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2012-2013 - September 19, 2012

FACULTY SENATE MINUTES
September 19, 2012

Present: John Allen, Emmanuel Boss, Douglas Bousfield, Dick Brucher, Stephen Coghlan, Mauricio da Cunha, Thane Fremouw, Michael Grillo, Robert Gundersen, Dennis King, Judy Kuhns-Hastings, Paul Myer, Harlan Onsrud, Ray Pelletier, Michael Peterson, Jay Rasaiah, Andrew Reeve, Brian Robinson, Thomas Sandford, Michael Scott, Howard Segal, Philip Trostel, Roy Turner, David Yarborough, Bob Rice, Kathryn Slott, Paul W Ferguson, Susan Hunter, Stuart Marrs, Melvin Johnson, Jennifer Hooper (GSG), Robert Jackson Pineau (USG)

Absent: Steven Barkan, Jason Bolton, Richard Borgman, Ian Bricknell, William Congleton, Benildo de los Reyes, Charlsye Diaz, Marcia Douglas, Dylan Dryer, Janet Fairman, Ramesh Gupta, Gordon Hamilton, Clarissa Henry, Steven Kimball, Dorothy Klimis-Zacas, Bill Livingston, Mary Ellin Logue, David Marcincowski, James McClymer, Robert Milardo, Martha Novy-Broderick, Claire Sullivan, Chuck Wallace, Mark Wells, Gail Werrbach, Robert Strong, The meeting was called to order at 3:15 pm

I. Welcome and Announcements:

Charlie Slavin Commemoration: Presentation by James Galagher See Appendix A for the text of the commemoration.

Following the meeting today there is an informal tea to celebrate the life of Professor Carol Gilmore. The reception is at the Buchanan House beginning at 4:30.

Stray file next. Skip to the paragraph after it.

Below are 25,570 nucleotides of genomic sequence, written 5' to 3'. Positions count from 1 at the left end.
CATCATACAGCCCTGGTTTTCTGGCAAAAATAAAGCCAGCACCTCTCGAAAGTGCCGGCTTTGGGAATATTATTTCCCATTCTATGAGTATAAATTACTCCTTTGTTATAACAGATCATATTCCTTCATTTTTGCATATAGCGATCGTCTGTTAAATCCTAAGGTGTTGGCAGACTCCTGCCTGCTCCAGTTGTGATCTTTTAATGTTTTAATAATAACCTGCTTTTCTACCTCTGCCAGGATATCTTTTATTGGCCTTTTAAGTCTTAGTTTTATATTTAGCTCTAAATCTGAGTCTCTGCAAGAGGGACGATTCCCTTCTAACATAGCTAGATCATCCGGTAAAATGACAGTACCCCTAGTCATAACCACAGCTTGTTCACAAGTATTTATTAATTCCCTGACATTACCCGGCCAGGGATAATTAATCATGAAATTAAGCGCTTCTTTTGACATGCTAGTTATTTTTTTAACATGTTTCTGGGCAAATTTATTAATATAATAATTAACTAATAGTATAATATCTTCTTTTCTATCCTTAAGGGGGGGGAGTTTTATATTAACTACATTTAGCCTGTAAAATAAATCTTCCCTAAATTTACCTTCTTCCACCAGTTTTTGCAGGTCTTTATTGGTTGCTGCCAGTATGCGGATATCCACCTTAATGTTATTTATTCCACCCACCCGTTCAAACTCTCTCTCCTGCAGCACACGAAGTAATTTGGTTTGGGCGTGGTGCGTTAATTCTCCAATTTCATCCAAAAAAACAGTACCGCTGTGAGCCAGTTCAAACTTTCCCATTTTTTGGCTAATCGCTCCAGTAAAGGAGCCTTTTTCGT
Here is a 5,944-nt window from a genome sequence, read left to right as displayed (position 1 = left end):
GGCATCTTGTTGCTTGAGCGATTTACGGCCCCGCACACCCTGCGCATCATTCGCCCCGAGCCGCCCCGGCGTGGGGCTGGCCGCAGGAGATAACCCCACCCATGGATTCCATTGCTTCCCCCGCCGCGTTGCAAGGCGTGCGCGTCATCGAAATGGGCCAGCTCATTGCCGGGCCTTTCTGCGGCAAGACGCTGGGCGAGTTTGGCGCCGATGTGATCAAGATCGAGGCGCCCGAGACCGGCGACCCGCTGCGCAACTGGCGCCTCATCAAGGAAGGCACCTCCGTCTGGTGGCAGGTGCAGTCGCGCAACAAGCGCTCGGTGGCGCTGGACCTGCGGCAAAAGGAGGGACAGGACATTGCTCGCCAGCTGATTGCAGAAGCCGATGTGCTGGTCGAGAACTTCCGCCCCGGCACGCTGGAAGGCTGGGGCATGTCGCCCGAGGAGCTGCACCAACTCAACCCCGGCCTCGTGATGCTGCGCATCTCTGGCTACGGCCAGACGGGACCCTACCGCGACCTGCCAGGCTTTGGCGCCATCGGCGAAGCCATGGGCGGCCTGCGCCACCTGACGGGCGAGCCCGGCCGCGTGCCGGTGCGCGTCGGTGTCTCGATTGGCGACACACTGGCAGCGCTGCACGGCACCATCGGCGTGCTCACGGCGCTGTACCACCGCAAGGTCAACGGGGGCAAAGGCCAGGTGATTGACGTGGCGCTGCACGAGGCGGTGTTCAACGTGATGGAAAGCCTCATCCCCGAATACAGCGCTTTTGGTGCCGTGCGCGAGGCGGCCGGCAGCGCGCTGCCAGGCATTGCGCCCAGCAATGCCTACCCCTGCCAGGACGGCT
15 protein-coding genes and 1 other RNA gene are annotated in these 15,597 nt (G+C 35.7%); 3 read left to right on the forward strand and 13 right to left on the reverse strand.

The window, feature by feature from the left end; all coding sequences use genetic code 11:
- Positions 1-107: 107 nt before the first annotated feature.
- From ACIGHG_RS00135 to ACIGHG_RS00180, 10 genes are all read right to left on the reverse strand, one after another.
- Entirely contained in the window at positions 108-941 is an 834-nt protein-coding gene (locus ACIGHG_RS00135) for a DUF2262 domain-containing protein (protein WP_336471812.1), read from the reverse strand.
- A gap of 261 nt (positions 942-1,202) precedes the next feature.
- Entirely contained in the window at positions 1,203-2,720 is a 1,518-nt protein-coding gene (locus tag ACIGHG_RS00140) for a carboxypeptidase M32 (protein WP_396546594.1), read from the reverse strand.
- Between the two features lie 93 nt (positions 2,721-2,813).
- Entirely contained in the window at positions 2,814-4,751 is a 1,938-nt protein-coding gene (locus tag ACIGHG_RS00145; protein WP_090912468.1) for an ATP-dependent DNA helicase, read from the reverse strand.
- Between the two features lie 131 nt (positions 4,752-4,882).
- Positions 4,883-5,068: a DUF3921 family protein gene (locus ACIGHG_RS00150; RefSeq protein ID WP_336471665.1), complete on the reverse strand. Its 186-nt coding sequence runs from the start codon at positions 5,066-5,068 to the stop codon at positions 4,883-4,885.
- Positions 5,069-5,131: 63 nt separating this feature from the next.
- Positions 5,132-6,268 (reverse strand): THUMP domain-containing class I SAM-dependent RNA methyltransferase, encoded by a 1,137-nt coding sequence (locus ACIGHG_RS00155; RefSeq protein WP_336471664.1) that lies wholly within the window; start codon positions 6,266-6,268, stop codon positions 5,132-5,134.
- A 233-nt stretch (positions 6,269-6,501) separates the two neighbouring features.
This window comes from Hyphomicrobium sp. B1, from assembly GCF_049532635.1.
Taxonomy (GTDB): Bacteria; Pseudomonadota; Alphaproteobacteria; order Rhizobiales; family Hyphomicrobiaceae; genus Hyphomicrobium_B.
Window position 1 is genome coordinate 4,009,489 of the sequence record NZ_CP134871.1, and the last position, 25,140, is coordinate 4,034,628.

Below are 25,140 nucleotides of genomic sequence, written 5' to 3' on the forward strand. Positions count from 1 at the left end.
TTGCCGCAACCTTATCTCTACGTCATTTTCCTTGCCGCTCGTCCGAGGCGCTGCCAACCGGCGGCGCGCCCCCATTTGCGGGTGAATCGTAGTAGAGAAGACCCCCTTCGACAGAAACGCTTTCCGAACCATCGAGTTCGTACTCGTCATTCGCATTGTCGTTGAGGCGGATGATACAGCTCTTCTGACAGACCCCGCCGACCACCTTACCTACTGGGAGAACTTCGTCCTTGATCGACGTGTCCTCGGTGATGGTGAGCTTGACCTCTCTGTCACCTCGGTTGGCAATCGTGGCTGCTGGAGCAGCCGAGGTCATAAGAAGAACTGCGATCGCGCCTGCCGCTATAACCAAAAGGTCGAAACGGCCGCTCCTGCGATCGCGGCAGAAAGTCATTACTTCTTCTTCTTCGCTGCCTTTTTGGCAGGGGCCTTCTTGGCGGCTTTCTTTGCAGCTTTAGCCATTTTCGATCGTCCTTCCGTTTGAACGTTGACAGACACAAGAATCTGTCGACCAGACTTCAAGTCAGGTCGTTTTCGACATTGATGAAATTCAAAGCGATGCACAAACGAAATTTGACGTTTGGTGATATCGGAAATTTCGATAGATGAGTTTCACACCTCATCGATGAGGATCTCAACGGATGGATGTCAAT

Moment of silence

Other announcements:

Committee sign up is being passed around. Serving on committees is very important to the senate.

Blue Sky Project – representatives from the senate are very involved in the project. President Ferguson has appointed Faculty Senate representatives to each team. They are as follows:

Mick Peterson – Maine’s Renewal
Jim McClymer – Money and Management
Rick Borgman – Morale and Marketing
Judy Kuhns-Hastings – Mentoring and Modeling
Doug Bousfield – Master Plan and Maintenance

Senate documents will now be on the webpage, only the agenda and motions will be printed for handouts. Parliamentary issues, voting will now be a voice vote instead of counting individual votes. If a vote is close, a count will be taken.